• Bozarth & Handfield, Chapter 2 (3/26/02) Take a look again at Supplier B. Supplier B must immediately address its quality problems if it wants to compete at all. After that, the company might look for ways to protect or even increase its delivery and cost advantages. Furthermore, if improving purity involves increasing costs (for example, new equipment), Supplier B should understand what the appropriate trade-off is! Alignment of Operations, Supply Chain, and Business Strategies To illustrate how a firm’s operations and supply chain strategies might be aligned with its overall business strategy, let's revisit Dole Microsystems and WolfByte Computers. Suppose that as part of its business strategy, Dole decides to target price-sensitive buyers who want adequate but not functionality, delivery, and after-sales support. In contrast, WolfByte decides to focus on buyers who want excellent functionality, delivery, and after-sales support. Table 2.1 shows how managers might begin to align their operations and supply chain strategies with the business strategies of these two distinctive companies. 28
  • Bozarth & Handfield, Chapter 2 (3/26/02) Table 2.1: Aligning operations, supply chain, and business strategies Dole Microsystems WolfByte Computers Business strategy Assemble, sell, and support PCs Assemble, sell, and support PCs targeted at price-sensitive buyers targeted at buyers who are willing who require adequate but not to pay for excellent performance, exceptional performance, delivery, and customer service delivery, and support. Supply chain • Buy components from the • Buy components from state- strategy lowest-cost suppliers who of-the-art suppliers. Price is meet minimum quality and important, but not the critical delivery capabilities. factor. • Use 3-day ground shipment • Use overnight air freight to to keep costs low minimize lead time to customer Operations • Keep minimum levels of • Keep enough inventory in strategy inventory in factories to hold factories to meet rush orders down inventory costs. and shorten lead times. • Hire and train support staff • Hire and train support staff to to provide acceptable provide superior customer customer service level. service. Notice how the operations and supply chain decisions outlined in Table 2.1 seem to naturally flow from the different business strategies. Table 2.1 vividly illustrates how operations and supply chain decisions that are appropriate in one case may be inappropriate in another. Purchasing low-cost components, for example, would make sense for Dole, given its business strategy, but would run counter to WolfByte's emphasis on high functionality. 29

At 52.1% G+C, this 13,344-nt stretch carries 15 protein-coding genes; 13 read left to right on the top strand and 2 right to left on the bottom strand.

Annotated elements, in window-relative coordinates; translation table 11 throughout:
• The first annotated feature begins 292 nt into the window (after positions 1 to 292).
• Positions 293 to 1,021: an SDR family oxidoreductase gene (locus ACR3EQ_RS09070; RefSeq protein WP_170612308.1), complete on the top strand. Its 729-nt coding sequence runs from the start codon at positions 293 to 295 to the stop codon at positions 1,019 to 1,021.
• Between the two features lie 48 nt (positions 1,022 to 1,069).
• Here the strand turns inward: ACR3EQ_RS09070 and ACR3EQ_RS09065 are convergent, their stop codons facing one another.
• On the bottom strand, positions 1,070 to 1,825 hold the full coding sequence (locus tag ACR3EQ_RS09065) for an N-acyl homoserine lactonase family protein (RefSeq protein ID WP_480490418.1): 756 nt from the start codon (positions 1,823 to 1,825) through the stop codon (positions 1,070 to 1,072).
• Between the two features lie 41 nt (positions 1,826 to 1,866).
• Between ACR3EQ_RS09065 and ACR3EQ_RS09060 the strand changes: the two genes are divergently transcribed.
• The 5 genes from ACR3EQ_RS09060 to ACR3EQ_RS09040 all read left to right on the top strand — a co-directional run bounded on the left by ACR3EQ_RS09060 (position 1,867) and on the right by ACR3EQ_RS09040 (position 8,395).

• Bozarth & Handfield, Chapter 2 (3/26/02) Core Competencies in Operations and Supply Chains Finally, operations and supply chains are ideal area in which to develop core competencies, precisely because they are so difficult and expensive to manage. Consider how Lowe’s, a large hardware retailer, uses its supply chain to build a sustainable competitive advantage (see Figure 2.3). Lowe’s uses large distribution centers (called DCs) to coordinate shipments between suppliers and retail stores. The DCs receive large truckload shipments from suppliers, a strategy that allows Lowe’s to save on item costs as well as transportation costs. Employees at the DCs then remix the incoming goods and deliver them to individual stores, as often as twice a day. But that isn’t all; the DCs use computer-based information systems to closely coordinate incoming shipments from suppliers with outgoing shipments to individual stores. In fact, more than half the goods that come off suppliers’ trucks are immediately put onto trucks bound for individual stores, a method known as cross-docking. The result is that both the DCs and the retail stores hold minimal amounts of inventory, yet Lowe’s receives the cost breaks associated with large shipments from suppliers. Why has Lowe’s spent millions of dollars developing this distribution system? One reason is that it helps to keep costs low and the availability of goods high – performance dimensions its targeted customers value highly. But just as important, Lowe’s distribution system has emerged as a core competency that will serve the company well, even as the marketplace changes. Figure 2.3: Building core competencies at the operationsCenter Regional Distribution and supply chain level: Large shipments in ... Lowe’s distribution system … some to Mfr. inventory ... X Mfr. Y Mfr. Z 30 … and the rest immediately shipped (“cross- docked”)
  • Bozarth & Handfield, Chapter 2 (3/26/02) We mentioned earlier in the chapter how core competencies at the functional level can “feed back” into the business strategy. This is often referred to as a closing the loop. Figure 2.4 illustrates the idea. Firms like Dell, Lowe’s, Honda and others have developed significant core competencies at the functional level. It makes sense, then, for top managers look for ways to exploit these strengths. More generally, by closing the loop, top managers assure that the business strategy adequately considers the current capabilities – both good and bad -- within the functional areas. 31